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Lynch/Oz Review

Lynch/Oz Review

“There’s not a day that goes by where I don’t think about The Wizard of Oz”. So said David Lynch at a 2001 screening of Mulholland Drive attended by Karyn Kusama. She – along with Amy Nicholson, John Waters, Justin Benson and Aaron Moorhead, Rodney Ascher, and David Lowery – is a contributor of one of the six video essays that makes up Alexandre O Phillippe’s documentary Lynch/Oz, which explores the links between those two titans of American culture.

These links are manifold. This is most notable in Wild at Heart, which – beyond loosely following the basic narrative structure – features numerous textual allusions to the classic movie (the clicking of a pair of red shoes, the appearance of Glinda the Good Witch, references to the Emerald City and the Yellow Brick Road etc.). Overall though, the essays that make up Lynch/Oz are more concerned with the subtler stylistic parallels. These span from Nicholson connecting the vital role that wind plays in Oz to the eerie sound effect that permeates numerous Lynch projects, to Kusama on the function of doppelgangers in Oz and Lynch’s work, and various contributors on Lynch’s love of dramatic stage curtains (as in the one the Wizard hides behind), and cinematic nostalgia.

Each essay runs about fifteen minutes in length, and is narrated by the individual contributors, which gives them plenty of time and opportunity to put their own spin on the thesis. Some seem to cast doubt on the point of the whole project, like Ascher, who argues that the basic elements of The Wizard of Oz are so generic that they could be applied to most American movies (on Star Wars: “Is that an Oz narrative? Is everything?”). Perhaps not surprising in a documentary where the majority of the contributors are filmmakers themselves, many talk as much about the connection of their own work to Oz, like the ever entertaining John Waters, who also shares tales of his friendship with Lynch.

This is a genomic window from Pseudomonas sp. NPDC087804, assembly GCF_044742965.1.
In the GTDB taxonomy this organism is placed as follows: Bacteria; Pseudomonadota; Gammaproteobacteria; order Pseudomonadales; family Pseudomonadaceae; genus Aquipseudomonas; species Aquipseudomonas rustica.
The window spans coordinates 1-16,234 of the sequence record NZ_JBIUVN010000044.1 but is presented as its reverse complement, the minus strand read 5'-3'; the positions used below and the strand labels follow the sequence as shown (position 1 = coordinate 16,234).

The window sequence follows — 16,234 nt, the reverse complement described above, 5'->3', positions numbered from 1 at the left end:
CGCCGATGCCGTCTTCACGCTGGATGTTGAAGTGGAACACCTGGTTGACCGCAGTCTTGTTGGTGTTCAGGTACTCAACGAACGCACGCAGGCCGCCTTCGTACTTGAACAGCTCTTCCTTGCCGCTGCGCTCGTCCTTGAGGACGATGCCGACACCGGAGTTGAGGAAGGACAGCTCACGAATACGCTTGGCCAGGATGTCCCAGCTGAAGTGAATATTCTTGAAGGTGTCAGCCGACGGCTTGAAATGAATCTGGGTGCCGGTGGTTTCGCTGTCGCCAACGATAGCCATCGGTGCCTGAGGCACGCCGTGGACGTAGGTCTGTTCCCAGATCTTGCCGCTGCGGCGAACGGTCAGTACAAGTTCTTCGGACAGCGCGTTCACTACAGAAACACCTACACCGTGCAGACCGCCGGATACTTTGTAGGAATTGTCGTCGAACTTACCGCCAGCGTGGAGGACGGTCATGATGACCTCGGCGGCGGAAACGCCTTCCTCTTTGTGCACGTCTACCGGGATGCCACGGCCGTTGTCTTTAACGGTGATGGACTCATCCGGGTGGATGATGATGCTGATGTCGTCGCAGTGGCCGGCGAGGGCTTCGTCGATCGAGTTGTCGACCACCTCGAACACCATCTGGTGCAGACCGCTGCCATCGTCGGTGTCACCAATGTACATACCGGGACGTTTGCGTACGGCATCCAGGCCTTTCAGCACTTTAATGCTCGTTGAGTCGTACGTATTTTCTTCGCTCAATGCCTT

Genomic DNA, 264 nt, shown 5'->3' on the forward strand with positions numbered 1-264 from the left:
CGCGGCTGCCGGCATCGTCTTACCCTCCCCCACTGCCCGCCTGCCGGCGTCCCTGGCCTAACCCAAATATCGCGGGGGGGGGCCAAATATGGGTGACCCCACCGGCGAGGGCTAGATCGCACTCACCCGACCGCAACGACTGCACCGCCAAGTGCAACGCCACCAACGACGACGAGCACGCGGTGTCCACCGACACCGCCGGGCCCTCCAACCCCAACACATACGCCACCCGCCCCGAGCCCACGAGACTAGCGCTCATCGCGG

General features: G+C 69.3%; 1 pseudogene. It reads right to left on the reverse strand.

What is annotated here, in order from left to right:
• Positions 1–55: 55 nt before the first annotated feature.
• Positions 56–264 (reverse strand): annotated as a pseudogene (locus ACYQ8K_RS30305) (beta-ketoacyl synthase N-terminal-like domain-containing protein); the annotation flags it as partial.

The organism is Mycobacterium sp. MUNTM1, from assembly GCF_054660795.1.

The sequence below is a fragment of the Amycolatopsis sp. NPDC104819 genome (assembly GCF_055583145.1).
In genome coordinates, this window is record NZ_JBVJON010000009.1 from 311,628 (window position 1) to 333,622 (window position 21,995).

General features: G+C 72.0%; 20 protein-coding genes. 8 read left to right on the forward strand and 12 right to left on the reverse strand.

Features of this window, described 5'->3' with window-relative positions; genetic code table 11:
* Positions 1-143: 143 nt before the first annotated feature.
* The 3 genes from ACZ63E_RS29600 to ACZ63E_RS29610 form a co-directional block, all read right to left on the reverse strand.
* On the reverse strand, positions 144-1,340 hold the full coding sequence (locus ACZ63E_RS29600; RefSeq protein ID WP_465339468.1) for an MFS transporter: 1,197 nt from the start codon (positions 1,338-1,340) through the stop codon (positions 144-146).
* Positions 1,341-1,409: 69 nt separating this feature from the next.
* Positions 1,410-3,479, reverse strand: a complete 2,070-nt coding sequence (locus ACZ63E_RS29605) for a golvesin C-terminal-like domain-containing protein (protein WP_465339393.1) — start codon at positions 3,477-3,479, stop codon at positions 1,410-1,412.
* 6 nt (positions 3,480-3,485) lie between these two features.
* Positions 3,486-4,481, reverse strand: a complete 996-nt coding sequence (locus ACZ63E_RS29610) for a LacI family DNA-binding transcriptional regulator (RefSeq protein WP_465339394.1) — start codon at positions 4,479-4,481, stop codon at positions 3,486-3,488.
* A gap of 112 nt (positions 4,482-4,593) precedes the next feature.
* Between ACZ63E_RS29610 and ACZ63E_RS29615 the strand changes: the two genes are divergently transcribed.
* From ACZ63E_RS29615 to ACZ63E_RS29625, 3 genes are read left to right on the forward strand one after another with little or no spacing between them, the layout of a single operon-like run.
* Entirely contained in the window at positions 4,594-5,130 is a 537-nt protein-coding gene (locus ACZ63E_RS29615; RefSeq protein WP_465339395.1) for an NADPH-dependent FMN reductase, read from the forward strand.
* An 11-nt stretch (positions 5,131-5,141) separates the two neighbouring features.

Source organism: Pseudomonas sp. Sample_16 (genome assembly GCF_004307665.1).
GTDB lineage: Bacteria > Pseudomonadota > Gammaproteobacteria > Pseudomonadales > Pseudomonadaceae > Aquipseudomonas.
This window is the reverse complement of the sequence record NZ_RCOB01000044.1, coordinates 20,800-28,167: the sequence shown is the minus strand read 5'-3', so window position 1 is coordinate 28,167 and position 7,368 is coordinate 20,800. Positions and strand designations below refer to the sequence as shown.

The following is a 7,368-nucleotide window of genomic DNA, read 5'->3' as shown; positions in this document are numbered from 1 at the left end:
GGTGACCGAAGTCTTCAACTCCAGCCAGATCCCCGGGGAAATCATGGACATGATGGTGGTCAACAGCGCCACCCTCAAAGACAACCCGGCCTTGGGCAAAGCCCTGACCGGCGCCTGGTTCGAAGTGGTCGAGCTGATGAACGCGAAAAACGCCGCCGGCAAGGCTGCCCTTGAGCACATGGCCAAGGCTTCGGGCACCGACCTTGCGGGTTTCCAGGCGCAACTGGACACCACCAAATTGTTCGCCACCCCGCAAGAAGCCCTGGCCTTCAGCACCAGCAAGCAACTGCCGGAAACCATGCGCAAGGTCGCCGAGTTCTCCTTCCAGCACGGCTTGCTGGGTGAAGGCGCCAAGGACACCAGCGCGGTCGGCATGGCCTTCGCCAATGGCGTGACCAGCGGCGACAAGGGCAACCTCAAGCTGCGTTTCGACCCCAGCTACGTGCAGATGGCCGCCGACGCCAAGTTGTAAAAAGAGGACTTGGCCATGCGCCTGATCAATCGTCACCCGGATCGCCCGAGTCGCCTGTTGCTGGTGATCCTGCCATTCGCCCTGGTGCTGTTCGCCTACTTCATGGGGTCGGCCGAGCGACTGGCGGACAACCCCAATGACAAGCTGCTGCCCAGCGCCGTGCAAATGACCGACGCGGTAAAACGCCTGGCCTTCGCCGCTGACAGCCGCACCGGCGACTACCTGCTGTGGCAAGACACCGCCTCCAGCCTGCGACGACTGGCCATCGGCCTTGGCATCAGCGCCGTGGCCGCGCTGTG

Whilst all six of the video essays are enjoyable and perceptive to varying degrees, the main problem with Lynch/Oz is that they remain separate – as such, certain clips and assertions are repeated multiple times, often to diminishing effect. These essays aren’t in conversation with one another, they’re monologues. In a dense, granularly-detailed documentary film that runs nearly two hours, that can get wearying.

And by the time all six of them are over, although they’ve presented us with dozens of pertinent little observations, the presiding question you’re left with is – is that it? Whilst it seems churlish to complain about a documentary that promises to explore the parallels between Lynch and Oz and proceeds to do so, the dearth of connective tissues linking the essays, and the relative lack of a grander idea at its centre makes the film appear rather frivolous; it’s akin to a video you’d watch on YouTube, think “Hmm, that’s interesting”, and then promptly forget you’d ever seen.

On a moment-by-moment basis Lynch/Oz is consistently entertaining, but ultimately, it feels rather empty.


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